Towards a new global consciousness – Our individual and collective responsibility to influence and change the current mindset
While living in Lagos, Nigeria, I met a young man, Eric Obuh also known as Vocal Slender, who was made famous by the Part 1 of the BBC multipart documentary Welcome to Lagos. He captivated millions of viewers as he introduced the everyday reality of scavengers in Olusosun, the largest landfill in Lagos and one of the largest in the world, ushering viewers into the rubbish dump with the same gusto of a man showing off his kingdom. Slender, in broken English and enviable confidence and charisma, guided us through the complex structures of the world of dumpster dwelling,the workplace and home to more than 1,000 scavengers who sift the garbage looking for recyclable material. This community was self-policing complete with its unique socio-economic structure, an appointed leader and guiding rules and regulations to ensure justice and order and above all the peaceful coexistence of all.
In an incredibly challenging environment to live in and in the midst of abject poverty, the stench and the decay, the members of this unlikely community survived guided by its institutions built to uphold order. This documentary made me acutely aware of the deep significance and importance of structures. The more difficult the situation, the more important institutions can be to guide individuals and the collective along the path of the greatest good for the greatest number of people. In other words, leadership matters.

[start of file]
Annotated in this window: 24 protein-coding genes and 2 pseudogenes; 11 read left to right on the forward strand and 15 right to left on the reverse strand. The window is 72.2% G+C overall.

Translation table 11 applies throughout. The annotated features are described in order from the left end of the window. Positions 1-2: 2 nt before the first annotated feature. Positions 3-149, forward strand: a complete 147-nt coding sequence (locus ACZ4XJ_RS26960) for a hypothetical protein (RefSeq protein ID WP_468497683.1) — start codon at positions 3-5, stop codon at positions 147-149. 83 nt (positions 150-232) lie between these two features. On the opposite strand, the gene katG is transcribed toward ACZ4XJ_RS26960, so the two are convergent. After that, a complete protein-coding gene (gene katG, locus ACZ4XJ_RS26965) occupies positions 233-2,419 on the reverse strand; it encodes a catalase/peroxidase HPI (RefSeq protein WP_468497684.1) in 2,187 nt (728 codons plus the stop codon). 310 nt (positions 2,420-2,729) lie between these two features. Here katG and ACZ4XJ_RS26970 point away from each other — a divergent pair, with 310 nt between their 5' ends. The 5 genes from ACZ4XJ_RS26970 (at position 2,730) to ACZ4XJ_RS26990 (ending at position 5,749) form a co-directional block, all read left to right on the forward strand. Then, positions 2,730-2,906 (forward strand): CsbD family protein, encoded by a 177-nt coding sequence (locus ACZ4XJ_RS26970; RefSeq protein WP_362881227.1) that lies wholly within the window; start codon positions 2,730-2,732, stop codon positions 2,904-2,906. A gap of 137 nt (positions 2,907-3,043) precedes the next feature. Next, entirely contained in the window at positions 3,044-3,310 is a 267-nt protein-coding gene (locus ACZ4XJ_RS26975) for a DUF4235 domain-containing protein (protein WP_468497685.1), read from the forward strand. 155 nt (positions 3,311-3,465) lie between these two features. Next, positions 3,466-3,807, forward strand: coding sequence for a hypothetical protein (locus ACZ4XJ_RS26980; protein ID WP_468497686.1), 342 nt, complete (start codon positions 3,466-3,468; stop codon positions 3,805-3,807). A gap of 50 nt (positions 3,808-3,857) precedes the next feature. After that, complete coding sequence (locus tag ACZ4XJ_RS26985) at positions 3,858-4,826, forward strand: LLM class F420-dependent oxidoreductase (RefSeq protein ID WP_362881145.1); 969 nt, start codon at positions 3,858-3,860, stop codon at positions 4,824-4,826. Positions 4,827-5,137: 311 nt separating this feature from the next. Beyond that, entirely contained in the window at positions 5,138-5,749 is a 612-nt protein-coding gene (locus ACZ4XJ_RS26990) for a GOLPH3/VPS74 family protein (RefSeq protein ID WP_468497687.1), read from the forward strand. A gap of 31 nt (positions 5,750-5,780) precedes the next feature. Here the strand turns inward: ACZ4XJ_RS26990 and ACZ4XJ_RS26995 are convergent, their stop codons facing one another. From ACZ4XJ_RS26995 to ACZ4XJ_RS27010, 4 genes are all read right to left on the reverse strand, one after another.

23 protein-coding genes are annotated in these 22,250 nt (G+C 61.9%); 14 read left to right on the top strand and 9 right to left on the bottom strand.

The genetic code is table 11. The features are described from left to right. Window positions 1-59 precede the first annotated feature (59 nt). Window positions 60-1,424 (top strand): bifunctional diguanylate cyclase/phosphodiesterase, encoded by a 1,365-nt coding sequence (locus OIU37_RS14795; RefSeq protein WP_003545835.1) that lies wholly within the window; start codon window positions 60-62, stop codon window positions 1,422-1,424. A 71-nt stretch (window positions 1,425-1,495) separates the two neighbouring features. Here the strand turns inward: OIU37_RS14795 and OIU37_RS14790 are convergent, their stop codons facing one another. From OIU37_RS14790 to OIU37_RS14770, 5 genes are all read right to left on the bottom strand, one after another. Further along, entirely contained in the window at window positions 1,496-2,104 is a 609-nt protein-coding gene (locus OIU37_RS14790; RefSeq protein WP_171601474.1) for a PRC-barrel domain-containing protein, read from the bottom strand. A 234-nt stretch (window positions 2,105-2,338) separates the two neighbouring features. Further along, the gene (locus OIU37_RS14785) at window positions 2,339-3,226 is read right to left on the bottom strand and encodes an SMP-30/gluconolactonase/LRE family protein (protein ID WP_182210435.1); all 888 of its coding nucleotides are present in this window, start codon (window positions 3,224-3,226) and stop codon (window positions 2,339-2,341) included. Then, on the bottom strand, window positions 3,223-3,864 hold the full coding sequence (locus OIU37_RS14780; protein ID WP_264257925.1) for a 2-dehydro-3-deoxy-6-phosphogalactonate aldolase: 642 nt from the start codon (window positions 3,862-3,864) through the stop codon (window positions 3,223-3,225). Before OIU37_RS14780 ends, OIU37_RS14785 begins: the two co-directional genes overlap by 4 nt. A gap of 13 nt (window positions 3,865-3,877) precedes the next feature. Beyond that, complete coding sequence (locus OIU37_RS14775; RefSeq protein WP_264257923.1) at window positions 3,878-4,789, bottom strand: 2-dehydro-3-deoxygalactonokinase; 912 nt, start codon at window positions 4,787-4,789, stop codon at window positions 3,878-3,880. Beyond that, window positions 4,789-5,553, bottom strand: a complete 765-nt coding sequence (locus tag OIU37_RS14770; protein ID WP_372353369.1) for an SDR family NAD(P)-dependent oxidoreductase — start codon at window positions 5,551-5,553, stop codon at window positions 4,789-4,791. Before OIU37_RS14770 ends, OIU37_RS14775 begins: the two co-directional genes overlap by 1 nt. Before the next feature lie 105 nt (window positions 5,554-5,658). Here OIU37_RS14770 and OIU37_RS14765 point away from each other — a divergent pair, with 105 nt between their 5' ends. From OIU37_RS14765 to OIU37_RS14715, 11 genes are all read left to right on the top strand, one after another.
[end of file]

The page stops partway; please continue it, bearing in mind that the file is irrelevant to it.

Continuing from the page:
In an increasingly complex world with deep and widening inequalities, where are we headed when the challenges we face grow but the resilience of our institutions and its leaders are on a downward trajectory? When trust across all institutions including government, civil-society and religious institutions is at an all-time low?
Last month, 80 individuals, comprised of Global Shapers, Young Global Leaders and Social Entrepreneurs, all Communities of the World Economic Forum; Civil society, government and business leaders, along with members of the clergy, met up in Rome and in the Vatican to discuss the topic of social and economic exclusion in a meeting titled: Towards a new Global Mindset: Overcoming social and economic exclusion.
A born sceptic, I was cautious about setting my hopes too high for how much could be achieved by a meeting and over the course of two days and with such a disparate group. Were we all there simply to meet the Pope? Were we there to network, curating the ‘right’ contacts to advance our careers? Were we there to feel better about ourselves? All of these scenarios crossed my mind, as I questioned even my own motive for engaging in such a lofty task of being part of questioning the current system and redesigning instead a sustainable world where all can live in dignity.